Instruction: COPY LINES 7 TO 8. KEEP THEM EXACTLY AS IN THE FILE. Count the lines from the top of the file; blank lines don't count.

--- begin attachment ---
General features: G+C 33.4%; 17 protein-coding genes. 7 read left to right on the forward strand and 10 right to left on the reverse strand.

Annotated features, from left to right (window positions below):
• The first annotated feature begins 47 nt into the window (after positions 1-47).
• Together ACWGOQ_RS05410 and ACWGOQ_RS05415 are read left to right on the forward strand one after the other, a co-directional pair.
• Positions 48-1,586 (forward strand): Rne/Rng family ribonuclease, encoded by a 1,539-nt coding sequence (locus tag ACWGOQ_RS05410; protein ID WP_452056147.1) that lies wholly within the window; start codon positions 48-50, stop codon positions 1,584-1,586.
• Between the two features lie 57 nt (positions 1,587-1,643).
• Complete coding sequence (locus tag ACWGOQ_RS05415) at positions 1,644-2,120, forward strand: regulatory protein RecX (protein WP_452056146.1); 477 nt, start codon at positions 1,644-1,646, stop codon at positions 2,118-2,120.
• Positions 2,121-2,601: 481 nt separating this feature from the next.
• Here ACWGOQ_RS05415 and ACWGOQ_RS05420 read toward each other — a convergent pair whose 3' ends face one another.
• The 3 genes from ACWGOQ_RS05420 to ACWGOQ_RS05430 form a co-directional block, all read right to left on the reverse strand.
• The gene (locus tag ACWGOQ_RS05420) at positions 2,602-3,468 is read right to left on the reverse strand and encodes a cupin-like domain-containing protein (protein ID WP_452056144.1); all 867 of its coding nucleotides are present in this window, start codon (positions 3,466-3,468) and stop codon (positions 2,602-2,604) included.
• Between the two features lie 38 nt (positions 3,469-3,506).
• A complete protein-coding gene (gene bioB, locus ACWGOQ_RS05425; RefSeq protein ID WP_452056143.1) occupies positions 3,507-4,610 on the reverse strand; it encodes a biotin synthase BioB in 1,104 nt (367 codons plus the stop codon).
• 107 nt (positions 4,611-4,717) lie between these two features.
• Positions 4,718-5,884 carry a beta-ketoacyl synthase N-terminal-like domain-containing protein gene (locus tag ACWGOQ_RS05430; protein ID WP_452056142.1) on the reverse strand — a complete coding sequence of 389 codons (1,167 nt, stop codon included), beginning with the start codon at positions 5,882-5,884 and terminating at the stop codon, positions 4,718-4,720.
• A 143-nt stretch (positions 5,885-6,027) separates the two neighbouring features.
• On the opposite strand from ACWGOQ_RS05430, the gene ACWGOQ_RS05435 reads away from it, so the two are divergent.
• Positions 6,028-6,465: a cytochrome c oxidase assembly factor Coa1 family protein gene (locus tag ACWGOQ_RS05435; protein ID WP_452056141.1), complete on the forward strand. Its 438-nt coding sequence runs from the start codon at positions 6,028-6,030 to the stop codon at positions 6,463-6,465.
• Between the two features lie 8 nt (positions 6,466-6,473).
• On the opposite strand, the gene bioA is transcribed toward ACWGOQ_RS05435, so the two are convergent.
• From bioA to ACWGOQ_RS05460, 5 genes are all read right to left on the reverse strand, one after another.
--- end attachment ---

• Complete coding sequence (locus tag ACWGOQ_RS05415) at positions 1,644-2,120, forward strand: regulatory protein RecX (protein WP_452056146.1); 477 nt, start codon at positions 1,644-1,646, stop codon at positions 2,118-2,120.
• Positions 2,121-2,601: 481 nt separating this feature from the next.